You might think the crisis in Greece has no immediate implications for the personal finances of those living in the UK. You'd be wrong. It has already contributed to a major shift in policy in a bad way.
The Prudential Regulation Authority has announced a couple of important changes to the protection that the Financial Services Compensation Scheme (FSCS) gives to British deposit accounts.
The first is good: the FSCS is to offer those with temporary high cash balances at their bank (perhaps due to a house sale) temporary deposit protection of up to £1m in the case of bank failure. That should set some minds at rest.
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The second is not so good. Just now, the FSCS compensates everyone with an account at a failed bank for any amount up to £85,000 (regardless of the size or permanence of their holding). From January 2016, that falls to £75,000.
This, as Hargreaves Lansdown's Danny Cox notes, sounds "bonkers". We aren't making any interest on our savings right now but those of us who keep holding lots of cash do it because we want to feel safe. It is "insult to injury" to undermine that sense of safety. He's right.
So why is the FSCS doing this? It is all about the falling euro. The EU Deposit Guarantee Schemes Directive requires all member countries to offer the same level of protection (to give people less incentive to move money out of crisis-ridden countries with low protection to those with higher protection). That level is set in euros at €100,000.
The result is that, as the euro falls, so does the level of deposit protection the UK can offer (the level has to be recalculated every five years). So we've just lost £10,000 of protection. If the euro is lower still in five years, the odds are we'll lose another.
If you have more than that in any one account, make sure you open another account at a different bank or maybe use the money for a deposit on a house instead.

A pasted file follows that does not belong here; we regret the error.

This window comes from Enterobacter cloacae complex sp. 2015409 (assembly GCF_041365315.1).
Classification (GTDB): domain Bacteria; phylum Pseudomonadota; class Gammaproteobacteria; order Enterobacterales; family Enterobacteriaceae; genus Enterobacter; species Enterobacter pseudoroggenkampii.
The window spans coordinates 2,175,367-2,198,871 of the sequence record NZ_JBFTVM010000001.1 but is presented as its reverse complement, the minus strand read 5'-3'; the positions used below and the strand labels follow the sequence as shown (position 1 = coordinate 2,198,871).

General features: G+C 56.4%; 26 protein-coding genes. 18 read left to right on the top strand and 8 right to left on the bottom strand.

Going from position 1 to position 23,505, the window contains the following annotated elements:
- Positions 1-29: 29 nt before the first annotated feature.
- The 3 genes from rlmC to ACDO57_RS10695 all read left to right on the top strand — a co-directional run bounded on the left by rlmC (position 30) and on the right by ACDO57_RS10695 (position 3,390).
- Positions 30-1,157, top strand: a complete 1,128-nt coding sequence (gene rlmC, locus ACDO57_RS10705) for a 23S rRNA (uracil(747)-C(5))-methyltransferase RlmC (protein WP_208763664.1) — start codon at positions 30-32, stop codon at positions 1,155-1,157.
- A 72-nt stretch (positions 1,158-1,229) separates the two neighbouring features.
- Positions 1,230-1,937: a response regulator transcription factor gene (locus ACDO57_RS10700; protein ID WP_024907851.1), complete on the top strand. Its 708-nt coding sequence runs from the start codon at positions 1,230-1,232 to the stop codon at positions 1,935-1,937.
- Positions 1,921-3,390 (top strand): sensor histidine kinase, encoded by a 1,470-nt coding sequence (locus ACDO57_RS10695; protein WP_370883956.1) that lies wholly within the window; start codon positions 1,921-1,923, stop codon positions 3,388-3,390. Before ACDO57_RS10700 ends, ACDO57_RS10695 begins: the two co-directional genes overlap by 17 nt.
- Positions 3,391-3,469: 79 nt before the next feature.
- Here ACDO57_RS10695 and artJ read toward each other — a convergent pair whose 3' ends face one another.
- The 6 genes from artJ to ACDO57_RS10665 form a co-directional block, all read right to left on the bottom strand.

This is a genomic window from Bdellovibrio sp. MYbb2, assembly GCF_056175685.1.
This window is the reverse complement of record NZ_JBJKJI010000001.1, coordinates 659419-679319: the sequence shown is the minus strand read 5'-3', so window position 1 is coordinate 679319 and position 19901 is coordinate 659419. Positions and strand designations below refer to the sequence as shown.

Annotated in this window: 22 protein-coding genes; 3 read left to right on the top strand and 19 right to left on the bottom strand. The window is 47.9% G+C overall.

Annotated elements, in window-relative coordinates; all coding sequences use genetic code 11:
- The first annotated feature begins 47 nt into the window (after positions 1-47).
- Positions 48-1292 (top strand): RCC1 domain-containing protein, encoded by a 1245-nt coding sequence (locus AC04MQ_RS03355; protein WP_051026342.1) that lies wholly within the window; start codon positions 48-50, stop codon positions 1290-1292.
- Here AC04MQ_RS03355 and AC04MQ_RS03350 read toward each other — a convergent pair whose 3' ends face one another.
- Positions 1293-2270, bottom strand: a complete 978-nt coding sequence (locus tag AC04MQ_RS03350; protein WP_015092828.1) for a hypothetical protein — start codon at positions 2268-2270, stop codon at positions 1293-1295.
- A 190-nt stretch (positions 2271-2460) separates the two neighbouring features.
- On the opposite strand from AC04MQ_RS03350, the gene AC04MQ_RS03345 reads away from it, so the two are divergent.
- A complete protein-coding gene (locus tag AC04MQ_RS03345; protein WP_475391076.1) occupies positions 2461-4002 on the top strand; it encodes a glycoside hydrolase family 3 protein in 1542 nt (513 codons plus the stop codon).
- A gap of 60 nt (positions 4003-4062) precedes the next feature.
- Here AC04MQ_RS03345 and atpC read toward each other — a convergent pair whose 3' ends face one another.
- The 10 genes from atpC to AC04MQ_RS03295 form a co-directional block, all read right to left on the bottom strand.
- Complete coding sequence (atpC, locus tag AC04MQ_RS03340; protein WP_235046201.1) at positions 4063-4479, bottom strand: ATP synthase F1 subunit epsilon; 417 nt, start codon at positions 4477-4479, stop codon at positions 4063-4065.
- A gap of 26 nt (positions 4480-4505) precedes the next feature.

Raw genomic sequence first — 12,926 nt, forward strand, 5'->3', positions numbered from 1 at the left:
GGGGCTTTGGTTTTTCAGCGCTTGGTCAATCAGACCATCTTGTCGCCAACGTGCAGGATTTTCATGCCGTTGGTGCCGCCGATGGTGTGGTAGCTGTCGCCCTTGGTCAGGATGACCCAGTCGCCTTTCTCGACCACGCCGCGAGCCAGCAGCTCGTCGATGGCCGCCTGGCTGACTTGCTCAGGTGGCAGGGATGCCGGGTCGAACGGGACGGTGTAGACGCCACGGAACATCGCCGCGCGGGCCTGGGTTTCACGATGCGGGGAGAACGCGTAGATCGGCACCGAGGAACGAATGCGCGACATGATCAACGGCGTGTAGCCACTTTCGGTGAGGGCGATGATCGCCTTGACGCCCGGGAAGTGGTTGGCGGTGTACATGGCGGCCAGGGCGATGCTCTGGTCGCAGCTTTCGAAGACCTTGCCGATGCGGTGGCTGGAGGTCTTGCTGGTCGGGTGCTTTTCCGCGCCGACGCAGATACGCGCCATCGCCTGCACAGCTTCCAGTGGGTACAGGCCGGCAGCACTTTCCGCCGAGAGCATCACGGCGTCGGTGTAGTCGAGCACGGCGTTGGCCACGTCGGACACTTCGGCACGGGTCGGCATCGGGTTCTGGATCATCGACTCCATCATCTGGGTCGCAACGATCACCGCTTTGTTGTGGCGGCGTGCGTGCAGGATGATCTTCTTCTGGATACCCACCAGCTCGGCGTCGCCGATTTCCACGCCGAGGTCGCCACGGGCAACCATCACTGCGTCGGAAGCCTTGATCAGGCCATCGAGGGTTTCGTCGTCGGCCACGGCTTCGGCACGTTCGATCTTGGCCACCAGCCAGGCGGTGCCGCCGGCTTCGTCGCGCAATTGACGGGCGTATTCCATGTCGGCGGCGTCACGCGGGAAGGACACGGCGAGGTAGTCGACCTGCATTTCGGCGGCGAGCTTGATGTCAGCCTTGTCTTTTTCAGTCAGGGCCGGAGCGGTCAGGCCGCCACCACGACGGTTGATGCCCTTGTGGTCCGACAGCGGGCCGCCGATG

We aren't in the habit of recommending this kind of thing, but as The Daily Telegraph points out, if the Greek fallout "rattles markets" but stops short of 2008-style "extreme contagion", nervous investors in Europe might want to park their money in gilts. That would push the gilt yield and hence UK mortgage rates down, making borrowing the money to buy your dream home even cheaper than it is now.
What you probably shouldn't do, however, is borrow money to buy that dream home in Greece. Prices there are still 40% (at least) down on 2007, but given that property taxes are always and everywhere the fastest way for cash-strapped governments to raise money, the odds are that you will find that anything you save on the purchase price you fast lose on the taxes.
Merryn Somerset Webb started her career in Tokyo at public broadcaster NHK before becoming a Japanese equity broker at what was then Warburgs. She went on to work at SBC and UBS without moving from her desk in Kamiyacho (it was the age of mergers).
After five years in Japan she returned to work in the UK at Paribas. This soon became BNP Paribas. Again, no desk move was required. On leaving the City, Merryn helped The Week magazine with its City pages before becoming the launch editor of MoneyWeek in 2000 and taking on columns first in the Sunday Times and then in 2009 in the Financial Times
Twenty years on, MoneyWeek is the best-selling financial magazine in the UK. Merryn was its Editor in Chief until 2022. She is now a senior columnist at Bloomberg and host of the Merryn Talks Money podcast - but still writes for Moneyweek monthly.
Merryn is also is a non executive director of two investment trusts – BlackRock Throgmorton, and the Murray Income Investment Trust.
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